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Showing posts from August, 2012

soLs: access denied

soLs: and so it begins . . .

soLs: think positively

Picture Books: August 10 for 10

Ten picture books  I can't live without  in my classroom.
I read a lot.  Not as much as some, but more than others.   A good chunk of my reading consists of picture books.  (Check out my Goodreads account!)   For one, I adore picture books.  The illustrations in combination with the words and the message -- whether simple or complex, pulls me in as a reader.  Also, I don't have a lot of free or extra time, so squeezing in a picture book here or there, or sharing one with my two little ones is feasible.  In my classroom, I utilize more picture books to enhance my reading and writing mini-lessons or just to share my pure love of reading.  I notice the more I share a picture book, the more I learn and the more I fall in love.  Maybe every picture book deserves a second and third read.  I wonder if there is a nugget waiting in the stack of books I currently have checked out from the library.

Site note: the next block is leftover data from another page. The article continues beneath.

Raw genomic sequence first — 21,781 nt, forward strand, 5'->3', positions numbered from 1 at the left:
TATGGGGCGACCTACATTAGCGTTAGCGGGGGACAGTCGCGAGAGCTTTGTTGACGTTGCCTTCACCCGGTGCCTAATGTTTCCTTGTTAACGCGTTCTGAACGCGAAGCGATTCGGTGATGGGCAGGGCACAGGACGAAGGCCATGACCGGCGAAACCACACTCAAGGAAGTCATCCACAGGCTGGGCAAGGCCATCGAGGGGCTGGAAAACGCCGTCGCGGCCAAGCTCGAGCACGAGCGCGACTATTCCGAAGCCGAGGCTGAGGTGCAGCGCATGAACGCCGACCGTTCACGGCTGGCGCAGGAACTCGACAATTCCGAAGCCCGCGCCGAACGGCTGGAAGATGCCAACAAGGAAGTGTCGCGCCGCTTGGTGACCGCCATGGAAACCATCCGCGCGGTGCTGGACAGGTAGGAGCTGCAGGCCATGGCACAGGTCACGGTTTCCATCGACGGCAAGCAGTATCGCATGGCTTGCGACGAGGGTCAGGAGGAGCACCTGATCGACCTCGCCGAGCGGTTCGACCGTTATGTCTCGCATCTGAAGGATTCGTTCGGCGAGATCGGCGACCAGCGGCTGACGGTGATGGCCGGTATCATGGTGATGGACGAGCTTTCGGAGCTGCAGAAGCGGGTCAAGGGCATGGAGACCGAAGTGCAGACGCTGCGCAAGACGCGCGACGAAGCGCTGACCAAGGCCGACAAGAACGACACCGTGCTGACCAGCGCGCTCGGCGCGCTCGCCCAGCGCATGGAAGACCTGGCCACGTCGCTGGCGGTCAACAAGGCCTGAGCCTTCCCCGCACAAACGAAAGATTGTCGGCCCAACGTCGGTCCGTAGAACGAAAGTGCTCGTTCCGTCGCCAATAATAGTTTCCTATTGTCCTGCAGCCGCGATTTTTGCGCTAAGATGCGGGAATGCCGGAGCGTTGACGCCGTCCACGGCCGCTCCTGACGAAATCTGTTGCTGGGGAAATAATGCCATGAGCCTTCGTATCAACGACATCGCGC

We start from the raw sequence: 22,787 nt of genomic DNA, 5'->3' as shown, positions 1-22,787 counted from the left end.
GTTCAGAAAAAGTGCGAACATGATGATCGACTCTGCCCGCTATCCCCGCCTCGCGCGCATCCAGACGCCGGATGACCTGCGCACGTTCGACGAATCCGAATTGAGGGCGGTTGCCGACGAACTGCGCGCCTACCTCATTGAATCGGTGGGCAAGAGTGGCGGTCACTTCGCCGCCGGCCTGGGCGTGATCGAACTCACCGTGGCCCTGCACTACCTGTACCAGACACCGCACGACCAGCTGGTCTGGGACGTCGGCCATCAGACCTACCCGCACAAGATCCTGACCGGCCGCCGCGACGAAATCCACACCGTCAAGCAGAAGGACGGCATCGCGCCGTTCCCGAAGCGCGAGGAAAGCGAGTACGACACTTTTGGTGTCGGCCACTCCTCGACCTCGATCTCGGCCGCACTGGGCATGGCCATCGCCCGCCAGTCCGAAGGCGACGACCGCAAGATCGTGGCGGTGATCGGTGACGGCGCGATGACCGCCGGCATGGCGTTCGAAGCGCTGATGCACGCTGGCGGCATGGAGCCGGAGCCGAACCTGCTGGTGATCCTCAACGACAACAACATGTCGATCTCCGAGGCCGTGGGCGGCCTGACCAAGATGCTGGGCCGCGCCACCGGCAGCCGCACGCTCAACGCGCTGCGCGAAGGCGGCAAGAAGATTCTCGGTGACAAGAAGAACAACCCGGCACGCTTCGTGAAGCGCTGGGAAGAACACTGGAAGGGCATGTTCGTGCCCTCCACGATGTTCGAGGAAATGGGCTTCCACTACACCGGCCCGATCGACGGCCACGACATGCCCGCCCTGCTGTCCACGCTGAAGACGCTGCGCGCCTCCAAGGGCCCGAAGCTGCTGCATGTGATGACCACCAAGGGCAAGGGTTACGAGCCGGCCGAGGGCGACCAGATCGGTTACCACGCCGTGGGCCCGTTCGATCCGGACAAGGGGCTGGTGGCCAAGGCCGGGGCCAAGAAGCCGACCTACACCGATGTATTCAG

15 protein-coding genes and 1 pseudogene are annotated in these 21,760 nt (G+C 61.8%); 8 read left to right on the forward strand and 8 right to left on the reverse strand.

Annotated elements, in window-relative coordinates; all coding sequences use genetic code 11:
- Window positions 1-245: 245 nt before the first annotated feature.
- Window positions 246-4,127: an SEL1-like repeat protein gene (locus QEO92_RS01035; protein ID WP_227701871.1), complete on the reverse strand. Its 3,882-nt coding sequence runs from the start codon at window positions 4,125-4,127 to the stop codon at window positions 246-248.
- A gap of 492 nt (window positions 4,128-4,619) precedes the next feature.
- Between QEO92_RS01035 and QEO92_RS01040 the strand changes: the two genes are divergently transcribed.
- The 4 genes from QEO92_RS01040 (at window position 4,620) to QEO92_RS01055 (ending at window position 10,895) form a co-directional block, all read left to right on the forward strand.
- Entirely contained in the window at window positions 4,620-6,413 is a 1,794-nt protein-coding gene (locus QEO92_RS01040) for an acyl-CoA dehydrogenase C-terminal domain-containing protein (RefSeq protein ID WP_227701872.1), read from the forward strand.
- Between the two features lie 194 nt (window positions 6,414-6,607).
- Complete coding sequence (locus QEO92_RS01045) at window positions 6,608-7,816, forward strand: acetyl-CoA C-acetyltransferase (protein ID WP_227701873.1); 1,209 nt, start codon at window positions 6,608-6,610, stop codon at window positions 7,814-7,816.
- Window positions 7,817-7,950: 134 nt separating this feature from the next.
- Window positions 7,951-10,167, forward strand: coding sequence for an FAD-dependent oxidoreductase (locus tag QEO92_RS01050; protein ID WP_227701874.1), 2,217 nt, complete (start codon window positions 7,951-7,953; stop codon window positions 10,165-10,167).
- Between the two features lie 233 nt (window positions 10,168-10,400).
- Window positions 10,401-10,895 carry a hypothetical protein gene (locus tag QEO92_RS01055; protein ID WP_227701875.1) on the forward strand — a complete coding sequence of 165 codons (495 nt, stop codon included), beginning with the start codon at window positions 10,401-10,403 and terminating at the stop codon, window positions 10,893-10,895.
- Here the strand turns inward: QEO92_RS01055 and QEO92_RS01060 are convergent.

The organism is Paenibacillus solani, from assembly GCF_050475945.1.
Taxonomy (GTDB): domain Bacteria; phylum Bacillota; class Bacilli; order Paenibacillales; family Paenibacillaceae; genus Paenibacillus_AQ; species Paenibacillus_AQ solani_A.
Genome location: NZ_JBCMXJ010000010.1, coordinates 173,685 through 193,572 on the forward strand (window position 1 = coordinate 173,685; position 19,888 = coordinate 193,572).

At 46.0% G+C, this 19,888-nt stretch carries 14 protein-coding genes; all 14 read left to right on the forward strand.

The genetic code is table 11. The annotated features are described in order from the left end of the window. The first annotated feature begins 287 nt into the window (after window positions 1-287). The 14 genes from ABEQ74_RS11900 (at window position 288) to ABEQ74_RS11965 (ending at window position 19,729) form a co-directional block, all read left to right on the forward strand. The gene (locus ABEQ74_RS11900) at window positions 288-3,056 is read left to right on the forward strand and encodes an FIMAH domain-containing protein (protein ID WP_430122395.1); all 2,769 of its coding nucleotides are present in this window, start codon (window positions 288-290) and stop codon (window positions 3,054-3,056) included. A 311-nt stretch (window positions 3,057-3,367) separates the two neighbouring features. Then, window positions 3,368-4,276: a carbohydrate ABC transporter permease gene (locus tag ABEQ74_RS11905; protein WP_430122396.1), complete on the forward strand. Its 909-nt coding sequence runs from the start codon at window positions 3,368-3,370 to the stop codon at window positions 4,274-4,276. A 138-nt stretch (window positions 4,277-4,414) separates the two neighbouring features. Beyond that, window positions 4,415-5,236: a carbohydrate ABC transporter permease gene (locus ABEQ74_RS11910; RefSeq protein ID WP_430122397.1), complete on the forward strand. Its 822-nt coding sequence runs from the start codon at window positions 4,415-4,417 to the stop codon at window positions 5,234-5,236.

I've been keeping a mental list of books - of course, more than the elite ten I must cho…

soLs: so, when DO you go back?

#cyberPD: Opening Minds - Final Thoughts

'"It's OK for things to be hard.  That's when we learn.  We show we believe in ourselves by saying things like 
'I don't get it yet.'"
Johnston p.115


My first goal is take time to reread Opening Minds: Using Language to Change Lives by Peter H. Johnston (Stenhouse, 2012).  I know I got the BIG ideas, but I'm sure there are so many little ideas that I need to decipher and connect to at home and in my classroom.  I was feeling very guilty about my language choices and feeling immense pressure to make big changes.  Learning from the other #cyberPD participants through reflective blog posts, forward thinking comments, and the fast Twitter chat (including Mr. Peter Johnston himself!) relieved my stress.
I'm REALLY not good at this yet, but I'm also not alone! 
As I was thinking about this post over the last couple days, I was bombarded by quotes shared from colleagues via Twitter (and other daily reading and browsing) consistently reminding me what…